As a leader, are you confident enough to be curious? That might sound like an easy question, (How many of you instinctively responded to yourself, “Well of course I am”?), but it is actually harder than it sounds. Why?
- We are placed in positions of leadership, presumably, because we have demonstrated that we have a depth of knowledge and/or skills.
- When you are a leader, people look to you for answers.
If you are in a role because of your expertise, and people are looking to you for answers, it is easy to slide into the belief that you have the responsibility to answer and your answers are “right.” There is also the matter of efficiency — time is of the essence. If you already “know” the answer, why slow down the process, right?
If you dig a little deeper, you might also be willing to acknowledge that there is a part of you — the part that wants to look as if you know what you are doing —whispering in your ear that if you ask others their opinion, it might appear like you don’t know the answer. This is where some leaders, either out of insecurity or a need to assert authority, might double-down on their response. Are you confident enough to be curious?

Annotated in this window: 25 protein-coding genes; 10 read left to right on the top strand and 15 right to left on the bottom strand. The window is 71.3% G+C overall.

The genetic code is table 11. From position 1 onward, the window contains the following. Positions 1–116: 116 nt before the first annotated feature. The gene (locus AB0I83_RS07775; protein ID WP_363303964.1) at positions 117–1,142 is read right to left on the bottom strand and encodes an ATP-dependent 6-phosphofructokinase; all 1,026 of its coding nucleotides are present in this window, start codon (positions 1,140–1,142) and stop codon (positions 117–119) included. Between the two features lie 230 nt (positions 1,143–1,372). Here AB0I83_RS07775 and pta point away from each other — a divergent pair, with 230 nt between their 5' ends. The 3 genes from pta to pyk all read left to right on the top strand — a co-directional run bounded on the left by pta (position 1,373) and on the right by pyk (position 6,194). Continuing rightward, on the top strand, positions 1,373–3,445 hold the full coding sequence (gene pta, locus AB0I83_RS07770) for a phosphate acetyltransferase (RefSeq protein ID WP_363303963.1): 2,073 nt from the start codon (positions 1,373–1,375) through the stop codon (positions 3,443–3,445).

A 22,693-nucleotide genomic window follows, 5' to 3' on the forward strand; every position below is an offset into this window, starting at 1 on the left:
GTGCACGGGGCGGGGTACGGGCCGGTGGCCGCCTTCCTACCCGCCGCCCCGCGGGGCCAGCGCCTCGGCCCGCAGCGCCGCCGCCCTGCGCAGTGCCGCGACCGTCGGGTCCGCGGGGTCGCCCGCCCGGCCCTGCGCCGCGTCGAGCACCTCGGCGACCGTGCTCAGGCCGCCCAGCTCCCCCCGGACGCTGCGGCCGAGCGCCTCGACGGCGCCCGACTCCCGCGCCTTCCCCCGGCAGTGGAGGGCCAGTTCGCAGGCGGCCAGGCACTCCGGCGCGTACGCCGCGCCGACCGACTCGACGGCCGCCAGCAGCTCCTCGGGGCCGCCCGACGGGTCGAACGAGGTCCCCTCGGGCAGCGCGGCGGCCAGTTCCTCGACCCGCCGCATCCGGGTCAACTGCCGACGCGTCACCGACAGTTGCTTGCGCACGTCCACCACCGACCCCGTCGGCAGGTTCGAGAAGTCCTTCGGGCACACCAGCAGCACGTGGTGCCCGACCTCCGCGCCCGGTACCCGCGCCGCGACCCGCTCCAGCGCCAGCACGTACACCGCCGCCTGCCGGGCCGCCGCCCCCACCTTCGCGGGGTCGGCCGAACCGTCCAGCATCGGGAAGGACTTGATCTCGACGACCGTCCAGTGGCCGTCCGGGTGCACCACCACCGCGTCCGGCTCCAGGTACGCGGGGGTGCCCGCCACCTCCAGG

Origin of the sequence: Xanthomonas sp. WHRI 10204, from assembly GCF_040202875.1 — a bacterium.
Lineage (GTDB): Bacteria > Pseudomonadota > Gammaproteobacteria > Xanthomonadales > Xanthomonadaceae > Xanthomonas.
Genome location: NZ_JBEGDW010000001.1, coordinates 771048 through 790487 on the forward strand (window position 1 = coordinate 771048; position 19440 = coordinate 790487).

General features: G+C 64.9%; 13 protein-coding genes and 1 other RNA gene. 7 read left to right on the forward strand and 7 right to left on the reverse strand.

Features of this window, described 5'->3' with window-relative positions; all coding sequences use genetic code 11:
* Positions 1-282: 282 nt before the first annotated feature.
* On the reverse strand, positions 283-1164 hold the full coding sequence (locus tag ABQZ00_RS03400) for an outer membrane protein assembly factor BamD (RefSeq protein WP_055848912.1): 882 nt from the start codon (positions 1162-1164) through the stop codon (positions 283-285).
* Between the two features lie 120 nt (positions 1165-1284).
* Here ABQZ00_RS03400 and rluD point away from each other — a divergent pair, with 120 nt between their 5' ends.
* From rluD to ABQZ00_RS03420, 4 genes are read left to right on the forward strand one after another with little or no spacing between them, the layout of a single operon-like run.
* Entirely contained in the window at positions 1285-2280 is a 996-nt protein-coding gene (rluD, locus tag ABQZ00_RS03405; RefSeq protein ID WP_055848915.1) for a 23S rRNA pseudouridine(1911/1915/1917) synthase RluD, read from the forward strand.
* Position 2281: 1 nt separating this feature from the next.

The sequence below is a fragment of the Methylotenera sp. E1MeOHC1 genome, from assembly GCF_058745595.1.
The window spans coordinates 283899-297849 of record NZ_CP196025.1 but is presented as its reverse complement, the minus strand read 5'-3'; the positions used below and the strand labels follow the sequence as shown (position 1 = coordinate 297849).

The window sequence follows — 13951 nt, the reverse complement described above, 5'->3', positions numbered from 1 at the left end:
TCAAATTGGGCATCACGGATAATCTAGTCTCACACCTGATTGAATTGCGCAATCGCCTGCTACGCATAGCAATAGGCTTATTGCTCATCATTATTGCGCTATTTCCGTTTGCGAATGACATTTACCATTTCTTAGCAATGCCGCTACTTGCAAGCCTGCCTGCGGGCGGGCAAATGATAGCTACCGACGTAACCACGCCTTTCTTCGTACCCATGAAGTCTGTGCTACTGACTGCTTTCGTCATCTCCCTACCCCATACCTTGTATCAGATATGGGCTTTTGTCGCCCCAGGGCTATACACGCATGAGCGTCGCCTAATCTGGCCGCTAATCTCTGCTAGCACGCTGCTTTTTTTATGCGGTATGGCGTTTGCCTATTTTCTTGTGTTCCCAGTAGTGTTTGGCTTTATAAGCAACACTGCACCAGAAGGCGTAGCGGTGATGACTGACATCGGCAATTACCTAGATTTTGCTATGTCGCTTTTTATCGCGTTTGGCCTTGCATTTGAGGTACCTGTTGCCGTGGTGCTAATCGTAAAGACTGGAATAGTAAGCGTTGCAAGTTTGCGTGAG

A curious leader asks people their opinion. When someone’s perspective differs from his or her own, a curious leader might genuinely ask the person to “help me understand why you see it that way.” Curiosity doesn’t mean that the leader doesn’t have an answer. It is not about being wishy-washy or unwilling to make a decision. It means that the leader respects the people around them enough to want to understand their thoughts and experiences.
As the leader, it is likely still your responsibility to make the decision. Curiosity doesn’t mean you won’t make a decision. And it doesn’t necessarily mean that the new information or differing perspective will cause you to change your opinion. But it might. Are you confident enough to change your mind about what you thought you “knew”?
The last time I checked, a leader’s responsibility is to make the best decision, not to always be “right.” The best decisions come from understanding a challenge from multiple perspectives. Even if additional information doesn’t cause to you to change your ultimate response, it is likely to help you present the decision in such a way that all parties feel their concerns were heard, regardless of whether the final decision is what they would have chosen. And that, my friends, is the sign of a real leader.
Are you confident enough to be curious?